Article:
Algorithms

Contains carefully selected and clustered algorithm topics. No attempt was made to be encyclopedic, so that this book can include topics traditionally de-emphasized or omitted from most Algorithms books.

**Tag(s):**
Algorithms and Data Structures

**Publication date**: 13 Sep 2006

**ISBN-10**:
0073523402

**ISBN-13**:
9780073523408

**Paperback**:
336 pages

**Views**: 61,587

Algorithms

Contains carefully selected and clustered algorithm topics. No attempt was made to be encyclopedic, so that this book can include topics traditionally de-emphasized or omitted from most Algorithms books.

Book summary :

This book evolved over the past ten years from a set of lecture notes developed by the authors while teaching the undergraduate Algorithms course at Berkeley and U.C. San Diego.

The topics were carefully selected and clustered. No attempt was made to be encyclopedic, and this left more spaces to include topics traditionally de-emphasized or omitted from most Algorithms books.

This book consists of four parts:

Part I starts with the historical beginning, RSA cryptosystem, divide-and-conquer algorithms for integer multiplication, sorting and median finding, as well as the fast Fourier transform.

Part II, the most traditional section of the book, concentrates on data structures and graphs; the contrast here is between the intricate structure of the underlying problems and the short and crisp pieces of pseudocode that solve them.

Part III deals with the "sledgehammers" of the trade, techniques that are powerful and general: dynamic programming (a novel approach helps clarify this traditional stumbling block for students) and linear programming (a clean and intuitive treatment of the simplex algorithm, duality, and reductions to the basic problem).

The final Part IV is about ways of dealing with hard problems: NP-completeness, various heuristics, as well as quantum algorithms, perhaps the most advanced and modern topic. As it happens, this book ends the story exactly where it started it, with Shor's quantum algorithm for factoring.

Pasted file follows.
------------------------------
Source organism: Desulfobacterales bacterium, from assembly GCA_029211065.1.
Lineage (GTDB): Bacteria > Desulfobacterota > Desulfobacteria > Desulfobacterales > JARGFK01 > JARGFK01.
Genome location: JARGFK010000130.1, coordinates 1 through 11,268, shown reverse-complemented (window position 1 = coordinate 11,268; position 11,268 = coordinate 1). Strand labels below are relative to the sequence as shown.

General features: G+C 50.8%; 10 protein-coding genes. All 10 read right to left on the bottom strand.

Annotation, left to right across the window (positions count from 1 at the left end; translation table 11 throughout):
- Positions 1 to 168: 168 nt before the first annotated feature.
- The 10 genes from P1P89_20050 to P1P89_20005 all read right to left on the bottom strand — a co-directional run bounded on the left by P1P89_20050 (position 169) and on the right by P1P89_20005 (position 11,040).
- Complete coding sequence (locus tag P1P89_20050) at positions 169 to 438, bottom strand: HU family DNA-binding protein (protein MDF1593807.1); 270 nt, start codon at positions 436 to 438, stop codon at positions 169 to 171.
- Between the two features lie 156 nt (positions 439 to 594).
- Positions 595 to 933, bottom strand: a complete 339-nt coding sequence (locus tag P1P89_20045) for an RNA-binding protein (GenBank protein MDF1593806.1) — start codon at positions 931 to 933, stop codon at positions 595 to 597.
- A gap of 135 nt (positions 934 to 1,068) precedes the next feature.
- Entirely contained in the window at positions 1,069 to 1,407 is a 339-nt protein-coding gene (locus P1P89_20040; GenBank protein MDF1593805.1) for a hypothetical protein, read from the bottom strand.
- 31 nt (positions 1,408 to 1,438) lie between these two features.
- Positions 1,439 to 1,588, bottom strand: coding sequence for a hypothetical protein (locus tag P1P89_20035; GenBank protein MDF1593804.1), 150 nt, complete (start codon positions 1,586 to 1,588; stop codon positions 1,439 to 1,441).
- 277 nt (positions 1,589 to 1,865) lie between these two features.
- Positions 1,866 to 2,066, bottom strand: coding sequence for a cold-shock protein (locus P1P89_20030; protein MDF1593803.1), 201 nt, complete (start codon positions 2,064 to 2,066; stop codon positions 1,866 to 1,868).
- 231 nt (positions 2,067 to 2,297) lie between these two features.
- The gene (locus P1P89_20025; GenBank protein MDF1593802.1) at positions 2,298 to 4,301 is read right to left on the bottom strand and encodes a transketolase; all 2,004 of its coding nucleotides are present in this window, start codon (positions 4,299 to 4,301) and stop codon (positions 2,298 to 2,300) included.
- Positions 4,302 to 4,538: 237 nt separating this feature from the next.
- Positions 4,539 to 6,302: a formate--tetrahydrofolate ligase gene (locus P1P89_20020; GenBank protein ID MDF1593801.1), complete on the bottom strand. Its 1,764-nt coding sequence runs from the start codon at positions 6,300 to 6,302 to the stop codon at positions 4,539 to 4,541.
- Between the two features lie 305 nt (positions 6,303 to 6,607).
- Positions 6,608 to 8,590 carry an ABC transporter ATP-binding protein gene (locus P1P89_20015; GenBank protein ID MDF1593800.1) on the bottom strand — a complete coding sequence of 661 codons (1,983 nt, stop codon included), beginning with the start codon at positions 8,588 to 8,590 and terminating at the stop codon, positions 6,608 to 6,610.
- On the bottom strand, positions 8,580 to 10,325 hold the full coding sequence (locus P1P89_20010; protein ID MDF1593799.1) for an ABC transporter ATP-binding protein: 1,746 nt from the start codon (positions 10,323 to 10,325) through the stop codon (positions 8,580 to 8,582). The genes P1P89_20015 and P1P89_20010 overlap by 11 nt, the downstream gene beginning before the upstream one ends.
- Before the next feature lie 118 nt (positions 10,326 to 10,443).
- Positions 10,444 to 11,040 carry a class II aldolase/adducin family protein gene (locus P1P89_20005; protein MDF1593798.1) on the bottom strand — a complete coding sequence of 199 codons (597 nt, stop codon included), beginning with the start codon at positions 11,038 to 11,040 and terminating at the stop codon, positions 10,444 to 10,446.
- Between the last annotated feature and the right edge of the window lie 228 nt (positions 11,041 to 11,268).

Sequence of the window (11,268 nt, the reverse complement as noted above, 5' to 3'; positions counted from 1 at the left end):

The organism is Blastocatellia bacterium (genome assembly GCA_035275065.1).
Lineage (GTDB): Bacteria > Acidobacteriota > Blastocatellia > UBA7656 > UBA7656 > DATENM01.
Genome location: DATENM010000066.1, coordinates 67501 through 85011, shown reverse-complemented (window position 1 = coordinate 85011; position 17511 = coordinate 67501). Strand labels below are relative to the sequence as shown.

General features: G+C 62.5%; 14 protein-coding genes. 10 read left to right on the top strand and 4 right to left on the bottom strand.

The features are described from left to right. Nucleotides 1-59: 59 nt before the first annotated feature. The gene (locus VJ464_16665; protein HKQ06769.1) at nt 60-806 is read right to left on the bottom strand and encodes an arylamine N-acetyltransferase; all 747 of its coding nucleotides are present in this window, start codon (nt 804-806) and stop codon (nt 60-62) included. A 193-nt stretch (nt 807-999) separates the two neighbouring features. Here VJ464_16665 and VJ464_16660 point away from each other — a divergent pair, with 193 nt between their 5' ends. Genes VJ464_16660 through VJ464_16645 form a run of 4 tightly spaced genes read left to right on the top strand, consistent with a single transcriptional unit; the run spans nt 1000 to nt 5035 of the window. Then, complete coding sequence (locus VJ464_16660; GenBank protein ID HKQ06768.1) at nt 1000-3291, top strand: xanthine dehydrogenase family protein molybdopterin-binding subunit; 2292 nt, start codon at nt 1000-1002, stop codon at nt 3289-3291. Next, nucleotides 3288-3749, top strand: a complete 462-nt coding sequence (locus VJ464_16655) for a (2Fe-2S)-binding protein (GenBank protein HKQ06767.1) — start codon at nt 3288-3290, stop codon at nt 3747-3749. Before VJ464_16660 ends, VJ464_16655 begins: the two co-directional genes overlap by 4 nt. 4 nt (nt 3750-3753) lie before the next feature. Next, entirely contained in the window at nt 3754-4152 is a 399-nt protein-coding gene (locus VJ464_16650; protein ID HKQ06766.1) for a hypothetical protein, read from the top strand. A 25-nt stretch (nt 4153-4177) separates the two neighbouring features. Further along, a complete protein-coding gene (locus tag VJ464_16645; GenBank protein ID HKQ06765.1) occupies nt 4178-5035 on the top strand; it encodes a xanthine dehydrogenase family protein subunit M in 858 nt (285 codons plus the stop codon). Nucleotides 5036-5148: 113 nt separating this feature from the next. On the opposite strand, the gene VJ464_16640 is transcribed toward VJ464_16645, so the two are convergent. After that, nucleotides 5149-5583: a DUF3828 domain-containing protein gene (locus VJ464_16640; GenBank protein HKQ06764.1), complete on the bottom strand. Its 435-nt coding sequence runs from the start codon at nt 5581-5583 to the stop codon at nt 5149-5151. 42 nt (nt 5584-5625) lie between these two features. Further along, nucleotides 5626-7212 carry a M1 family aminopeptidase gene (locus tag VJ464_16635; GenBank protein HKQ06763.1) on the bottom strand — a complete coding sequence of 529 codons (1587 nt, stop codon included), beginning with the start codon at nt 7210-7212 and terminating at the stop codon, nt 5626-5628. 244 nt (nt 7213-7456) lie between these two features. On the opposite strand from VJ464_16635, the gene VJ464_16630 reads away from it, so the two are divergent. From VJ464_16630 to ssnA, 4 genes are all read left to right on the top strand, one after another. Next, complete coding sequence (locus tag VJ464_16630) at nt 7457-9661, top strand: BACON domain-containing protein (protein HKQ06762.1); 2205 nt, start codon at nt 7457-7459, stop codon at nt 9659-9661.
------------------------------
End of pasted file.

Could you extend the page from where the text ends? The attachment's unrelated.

Intended Audience :

Instead of dwelling on formal proofs, this book distills in each case the crisp mathematical idea that makes the algorithm work. In other words, this book emphasizes rigor over formalism. Undergraduate students in Computer Science should be much more receptive to mathematical rigor of this form.

This book evolved over the past ten years from a set of lecture notes developed by the authors while teaching the undergraduate Algorithms course at Berkeley and U.C. San Diego.

The topics were carefully selected and clustered. No attempt was made to be encyclopedic, and this left more spaces to include topics traditionally de-emphasized or omitted from most Algorithms books.

This book consists of four parts:

Part I starts with the historical beginning, RSA cryptosystem, divide-and-conquer algorithms for integer multiplication, sorting and median finding, as well as the fast Fourier transform.

Part II, the most traditional section of the book, concentrates on data structures and graphs; the contrast here is between the intricate structure of the underlying problems and the short and crisp pieces of pseudocode that solve them.

Part III deals with the "sledgehammers" of the trade, techniques that are powerful and general: dynamic programming (a novel approach helps clarify this traditional stumbling block for students) and linear programming (a clean and intuitive treatment of the simplex algorithm, duality, and reductions to the basic problem).

The final Part IV is about ways of dealing with hard problems: NP-completeness, various heuristics, as well as quantum algorithms, perhaps the most advanced and modern topic. As it happens, this book ends the story exactly where it started it, with Shor's quantum algorithm for factoring.

Intended Audience :

Instead of dwelling on formal proofs, this book distills in each case the crisp mathematical idea that makes the algorithm work. In other words, this book emphasizes rigor over formalism. Undergraduate students in Computer Science should be much more receptive to mathematical rigor of this form.

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About The Author(s)

No information is available for this author.

No information is available for this author.

Umesh V. Vazirani is Roger A. Strauch Professor of EECS in the Computer Science Division at the University of California at Berkeley. His research areas are Security, Theory, and Complexity theory.

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